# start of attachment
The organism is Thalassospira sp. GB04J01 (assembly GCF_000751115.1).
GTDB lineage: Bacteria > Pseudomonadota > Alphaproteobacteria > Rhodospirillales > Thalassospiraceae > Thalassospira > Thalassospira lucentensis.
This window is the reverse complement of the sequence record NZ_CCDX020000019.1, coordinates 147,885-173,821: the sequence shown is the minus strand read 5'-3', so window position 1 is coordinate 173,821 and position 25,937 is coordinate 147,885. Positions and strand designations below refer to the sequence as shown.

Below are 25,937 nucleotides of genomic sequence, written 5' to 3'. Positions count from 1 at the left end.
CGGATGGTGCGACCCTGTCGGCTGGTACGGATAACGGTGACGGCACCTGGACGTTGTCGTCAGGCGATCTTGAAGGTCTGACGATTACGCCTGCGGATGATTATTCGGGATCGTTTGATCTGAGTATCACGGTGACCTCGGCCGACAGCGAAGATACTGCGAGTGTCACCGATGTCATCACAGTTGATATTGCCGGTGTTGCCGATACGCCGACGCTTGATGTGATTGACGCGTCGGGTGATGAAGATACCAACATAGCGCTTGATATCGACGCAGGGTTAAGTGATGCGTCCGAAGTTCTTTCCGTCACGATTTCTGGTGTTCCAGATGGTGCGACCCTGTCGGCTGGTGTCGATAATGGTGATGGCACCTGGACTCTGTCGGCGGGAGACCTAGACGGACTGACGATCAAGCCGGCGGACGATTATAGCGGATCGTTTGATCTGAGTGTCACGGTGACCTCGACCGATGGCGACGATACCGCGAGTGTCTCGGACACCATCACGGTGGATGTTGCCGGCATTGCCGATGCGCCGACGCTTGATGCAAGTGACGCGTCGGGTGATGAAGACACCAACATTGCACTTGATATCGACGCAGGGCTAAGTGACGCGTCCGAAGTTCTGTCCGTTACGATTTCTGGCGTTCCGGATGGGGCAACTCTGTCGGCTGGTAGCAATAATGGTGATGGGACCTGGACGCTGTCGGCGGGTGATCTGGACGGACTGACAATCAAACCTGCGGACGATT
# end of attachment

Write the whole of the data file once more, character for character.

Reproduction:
The organism is Thalassospira sp. GB04J01 (assembly GCF_000751115.1).
GTDB lineage: Bacteria > Pseudomonadota > Alphaproteobacteria > Rhodospirillales > Thalassospiraceae > Thalassospira > Thalassospira lucentensis.
This window is the reverse complement of the sequence record NZ_CCDX020000019.1, coordinates 147,885-173,821: the sequence shown is the minus strand read 5'-3', so window position 1 is coordinate 173,821 and position 25,937 is coordinate 147,885. Positions and strand designations below refer to the sequence as shown.

Below are 25,937 nucleotides of genomic sequence, written 5' to 3'. Positions count from 1 at the left end.
CGGATGGTGCGACCCTGTCGGCTGGTACGGATAACGGTGACGGCACCTGGACGTTGTCGTCAGGCGATCTTGAAGGTCTGACGATTACGCCTGCGGATGATTATTCGGGATCGTTTGATCTGAGTATCACGGTGACCTCGGCCGACAGCGAAGATACTGCGAGTGTCACCGATGTCATCACAGTTGATATTGCCGGTGTTGCCGATACGCCGACGCTTGATGTGATTGACGCGTCGGGTGATGAAGATACCAACATAGCGCTTGATATCGACGCAGGGTTAAGTGATGCGTCCGAAGTTCTTTCCGTCACGATTTCTGGTGTTCCAGATGGTGCGACCCTGTCGGCTGGTGTCGATAATGGTGATGGCACCTGGACTCTGTCGGCGGGAGACCTAGACGGACTGACGATCAAGCCGGCGGACGATTATAGCGGATCGTTTGATCTGAGTGTCACGGTGACCTCGACCGATGGCGACGATACCGCGAGTGTCTCGGACACCATCACGGTGGATGTTGCCGGCATTGCCGATGCGCCGACGCTTGATGCAAGTGACGCGTCGGGTGATGAAGACACCAACATTGCACTTGATATCGACGCAGGGCTAAGTGACGCGTCCGAAGTTCTGTCCGTTACGATTTCTGGCGTTCCGGATGGGGCAACTCTGTCGGCTGGTAGCAATAATGGTGATGGGACCTGGACGCTGTCGGCGGGTGATCTGGACGGACTGACAATCAAACCTGCGGACGATT